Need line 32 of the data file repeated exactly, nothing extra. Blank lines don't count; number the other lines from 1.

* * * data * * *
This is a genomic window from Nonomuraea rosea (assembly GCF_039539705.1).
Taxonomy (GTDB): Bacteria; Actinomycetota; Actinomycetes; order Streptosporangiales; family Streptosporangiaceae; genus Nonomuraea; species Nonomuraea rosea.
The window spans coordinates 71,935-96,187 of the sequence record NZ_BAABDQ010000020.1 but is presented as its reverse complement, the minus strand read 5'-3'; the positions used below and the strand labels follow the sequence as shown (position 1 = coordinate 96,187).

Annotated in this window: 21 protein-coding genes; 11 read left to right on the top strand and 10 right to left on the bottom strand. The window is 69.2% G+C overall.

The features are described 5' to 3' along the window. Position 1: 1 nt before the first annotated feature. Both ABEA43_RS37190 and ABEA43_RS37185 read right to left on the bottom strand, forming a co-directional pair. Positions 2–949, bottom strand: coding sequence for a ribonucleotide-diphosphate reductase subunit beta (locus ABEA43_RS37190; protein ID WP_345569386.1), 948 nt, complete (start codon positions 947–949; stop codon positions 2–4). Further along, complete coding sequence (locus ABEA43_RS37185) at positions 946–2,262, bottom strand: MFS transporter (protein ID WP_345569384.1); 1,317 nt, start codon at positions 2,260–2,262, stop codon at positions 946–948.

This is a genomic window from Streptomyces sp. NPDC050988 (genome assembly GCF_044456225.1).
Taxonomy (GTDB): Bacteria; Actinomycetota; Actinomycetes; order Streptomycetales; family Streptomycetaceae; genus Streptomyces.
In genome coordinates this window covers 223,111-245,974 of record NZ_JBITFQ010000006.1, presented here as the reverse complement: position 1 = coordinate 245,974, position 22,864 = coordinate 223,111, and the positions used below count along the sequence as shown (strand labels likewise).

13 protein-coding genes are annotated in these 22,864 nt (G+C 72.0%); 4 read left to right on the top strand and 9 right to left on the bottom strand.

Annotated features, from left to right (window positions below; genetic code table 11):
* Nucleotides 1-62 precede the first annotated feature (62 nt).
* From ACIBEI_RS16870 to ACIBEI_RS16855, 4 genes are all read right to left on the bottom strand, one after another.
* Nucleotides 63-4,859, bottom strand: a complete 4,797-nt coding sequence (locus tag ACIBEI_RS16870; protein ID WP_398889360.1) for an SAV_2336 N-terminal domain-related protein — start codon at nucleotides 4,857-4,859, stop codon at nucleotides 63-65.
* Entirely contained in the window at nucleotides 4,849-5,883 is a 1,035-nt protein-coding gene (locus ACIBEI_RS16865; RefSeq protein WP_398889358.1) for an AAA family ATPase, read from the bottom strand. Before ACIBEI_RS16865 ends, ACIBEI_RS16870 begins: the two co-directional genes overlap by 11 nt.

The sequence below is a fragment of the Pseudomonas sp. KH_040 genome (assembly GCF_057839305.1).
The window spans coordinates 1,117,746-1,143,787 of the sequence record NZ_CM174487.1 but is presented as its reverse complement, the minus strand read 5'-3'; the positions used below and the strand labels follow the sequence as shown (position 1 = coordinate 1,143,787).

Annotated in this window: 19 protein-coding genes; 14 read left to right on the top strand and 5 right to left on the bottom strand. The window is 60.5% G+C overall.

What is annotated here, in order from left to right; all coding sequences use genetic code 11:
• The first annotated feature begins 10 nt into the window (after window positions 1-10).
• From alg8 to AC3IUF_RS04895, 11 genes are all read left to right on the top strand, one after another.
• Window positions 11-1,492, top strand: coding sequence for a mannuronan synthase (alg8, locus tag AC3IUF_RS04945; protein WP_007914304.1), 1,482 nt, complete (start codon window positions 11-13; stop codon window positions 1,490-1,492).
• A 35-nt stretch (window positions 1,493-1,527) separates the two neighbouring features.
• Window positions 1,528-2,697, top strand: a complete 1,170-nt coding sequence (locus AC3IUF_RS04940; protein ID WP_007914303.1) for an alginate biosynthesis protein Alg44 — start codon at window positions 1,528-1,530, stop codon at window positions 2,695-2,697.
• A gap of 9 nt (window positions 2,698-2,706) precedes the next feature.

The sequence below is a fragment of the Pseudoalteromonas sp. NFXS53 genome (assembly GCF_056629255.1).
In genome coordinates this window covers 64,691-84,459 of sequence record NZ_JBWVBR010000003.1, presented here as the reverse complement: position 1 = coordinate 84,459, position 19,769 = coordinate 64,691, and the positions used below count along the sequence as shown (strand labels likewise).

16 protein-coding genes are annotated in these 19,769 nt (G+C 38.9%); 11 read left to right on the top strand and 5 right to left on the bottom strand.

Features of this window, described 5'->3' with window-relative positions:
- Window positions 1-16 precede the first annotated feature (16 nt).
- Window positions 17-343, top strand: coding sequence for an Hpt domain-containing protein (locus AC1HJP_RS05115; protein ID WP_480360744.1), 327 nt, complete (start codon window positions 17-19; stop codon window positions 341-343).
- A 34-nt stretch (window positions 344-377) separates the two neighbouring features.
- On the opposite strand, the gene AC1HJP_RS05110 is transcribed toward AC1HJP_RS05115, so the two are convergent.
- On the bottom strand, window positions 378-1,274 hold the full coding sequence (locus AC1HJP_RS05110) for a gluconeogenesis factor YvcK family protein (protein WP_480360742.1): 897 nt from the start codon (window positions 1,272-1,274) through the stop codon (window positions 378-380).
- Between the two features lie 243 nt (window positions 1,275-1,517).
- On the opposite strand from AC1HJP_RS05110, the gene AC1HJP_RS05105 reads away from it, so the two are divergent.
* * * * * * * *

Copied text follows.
- On the opposite strand, the gene AC1HJP_RS05110 is transcribed toward AC1HJP_RS05115, so the two are convergent.